In most synagogues planning for Purim means choosing a theme. It’s been this way for almost a generation now. An annual theme encourages us to dress in costumes and be silly during Purim celebrations.
Every year, everywhere, when selecting the theme someone always asks, “Why can’t the theme be Purim? Let’s encourage children to dress as the characters in the story,” which, of course, is always welcome and appropriate. Nevertheless, choosing a theme for Purim is our custom.
At Chizuk Amuno, this year’s Purim theme is Superheroes. At the Megillah reading on March 23rd I imagine we’ll see an exciting collection of our children’s favorites when they appear as Batman, Superman, Supergirl, Spiderman, Iron Man, Wonder Woman, or characters of their own design.
Superheroes capture our imaginations. It’s been this way for many generations. Some culture observers think our interest in superheroes reflects our deepest hopes, fears, and desires. I’m not such a big fan. I have to think about that.
Robin Rosenberg, a clinical psychologist who has published about the psychology of superheroes, believes that superheroes actually model for us how to be heroes ourselves, “choosing altruism over the pursuit of wealth and power.” Though I like that message, I’m not sure if I see myself in Captain America or the Hulk.
“Who is a hero?” asks Ben Zoma, a first century rabbi. “A person who controls his or her passions,” he answers. We can all relate to that. Sometimes it does feel like we have to deploy superpowers to control ourselves, to be considerate and responsible, or to follow through with our plans.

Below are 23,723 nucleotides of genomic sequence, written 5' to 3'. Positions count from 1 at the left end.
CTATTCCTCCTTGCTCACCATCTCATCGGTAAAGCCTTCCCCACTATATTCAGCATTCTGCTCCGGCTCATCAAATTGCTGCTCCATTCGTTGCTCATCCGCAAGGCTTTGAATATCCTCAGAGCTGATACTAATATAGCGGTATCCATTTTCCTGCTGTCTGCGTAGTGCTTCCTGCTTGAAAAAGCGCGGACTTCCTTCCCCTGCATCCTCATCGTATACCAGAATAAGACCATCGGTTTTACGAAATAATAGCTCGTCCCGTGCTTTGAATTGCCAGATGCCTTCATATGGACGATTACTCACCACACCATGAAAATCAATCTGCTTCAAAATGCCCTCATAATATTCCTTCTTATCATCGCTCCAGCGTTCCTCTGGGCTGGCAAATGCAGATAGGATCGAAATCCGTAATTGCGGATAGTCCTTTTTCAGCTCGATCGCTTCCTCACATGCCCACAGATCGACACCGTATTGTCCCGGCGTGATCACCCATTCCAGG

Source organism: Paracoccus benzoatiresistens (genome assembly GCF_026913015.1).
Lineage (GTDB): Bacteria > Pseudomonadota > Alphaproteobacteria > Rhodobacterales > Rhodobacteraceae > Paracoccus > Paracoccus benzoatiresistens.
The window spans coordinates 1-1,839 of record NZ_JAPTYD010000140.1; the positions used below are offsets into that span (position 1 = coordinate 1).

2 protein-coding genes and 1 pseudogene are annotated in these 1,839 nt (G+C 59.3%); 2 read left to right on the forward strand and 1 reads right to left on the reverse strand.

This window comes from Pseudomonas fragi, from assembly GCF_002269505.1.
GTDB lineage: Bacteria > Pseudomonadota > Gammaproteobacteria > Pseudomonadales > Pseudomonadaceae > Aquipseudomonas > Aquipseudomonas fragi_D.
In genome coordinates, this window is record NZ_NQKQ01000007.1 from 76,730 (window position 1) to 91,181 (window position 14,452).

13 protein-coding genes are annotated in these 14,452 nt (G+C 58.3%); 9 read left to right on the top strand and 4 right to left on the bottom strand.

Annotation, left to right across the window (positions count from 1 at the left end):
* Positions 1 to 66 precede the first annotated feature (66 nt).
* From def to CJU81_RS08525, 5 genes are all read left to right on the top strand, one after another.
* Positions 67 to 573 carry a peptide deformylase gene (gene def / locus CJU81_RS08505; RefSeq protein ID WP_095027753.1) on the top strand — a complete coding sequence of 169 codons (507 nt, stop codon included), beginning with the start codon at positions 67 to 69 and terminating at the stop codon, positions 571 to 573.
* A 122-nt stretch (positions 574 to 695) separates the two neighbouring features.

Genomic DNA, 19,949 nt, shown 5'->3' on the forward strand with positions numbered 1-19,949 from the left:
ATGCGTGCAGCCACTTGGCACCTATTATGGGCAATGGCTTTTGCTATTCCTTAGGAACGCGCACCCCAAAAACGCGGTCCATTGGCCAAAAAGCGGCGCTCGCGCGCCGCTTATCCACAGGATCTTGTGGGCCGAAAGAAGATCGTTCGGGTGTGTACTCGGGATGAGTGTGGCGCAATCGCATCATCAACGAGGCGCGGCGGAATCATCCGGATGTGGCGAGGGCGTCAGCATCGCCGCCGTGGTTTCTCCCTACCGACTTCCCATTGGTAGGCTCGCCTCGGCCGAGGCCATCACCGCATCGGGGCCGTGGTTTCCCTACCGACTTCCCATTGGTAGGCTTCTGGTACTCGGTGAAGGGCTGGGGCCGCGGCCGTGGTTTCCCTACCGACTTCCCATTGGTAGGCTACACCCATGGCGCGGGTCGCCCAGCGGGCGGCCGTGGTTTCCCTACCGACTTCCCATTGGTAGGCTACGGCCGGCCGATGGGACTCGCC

What costumes and insignia would “Considerate Man” or “Responsible Woman” wear? Not the costumes of personal pride and bravado we sometimes put on to cover up our resolve and confidence. I find that real heroes are genuine people, individuals who stand tall and contribute in their unique way.
Ben Zoma further defines a hero by quoting from Proverbs. “A person who governs over his or her spirit is better than one who conquers a city.” A hero focuses within and tries to avoid being arrogant.
Who is a hero? Each of us is a hero when we strive to be true to ourselves. We are heroes when we derive personal strength from character and personal stature from integrity. We are heroes when we live to the best our abilities in response to every challenge and opportunity.
Our children, and many of us, like Superheroes because they, and we, crave role models. We seek personalities who believe that goodness and justice really will prevail, that we can and should live through our values.
In an exciting era of great possibility we can be these heroes for our children and grandchildren. They are growing up in a turbulent and confusing world. The goodness and caring we demonstrate provide for their security, hopes, and happiness.
At Chizuk Amuno, this year’s Purim theme is Superheroes. In our festivities we’ll imitate comic book and fictional characters for fun. We’ll also honor Mordecai and Esther, the Jewish Superheroes of the Purim story every year. Whether or not we dress up like them, Mordecai and Esther’s powerful dedication to Jewish identity, belief, and community is a truly heroic message for every generation to celebrate together. Happy Purim!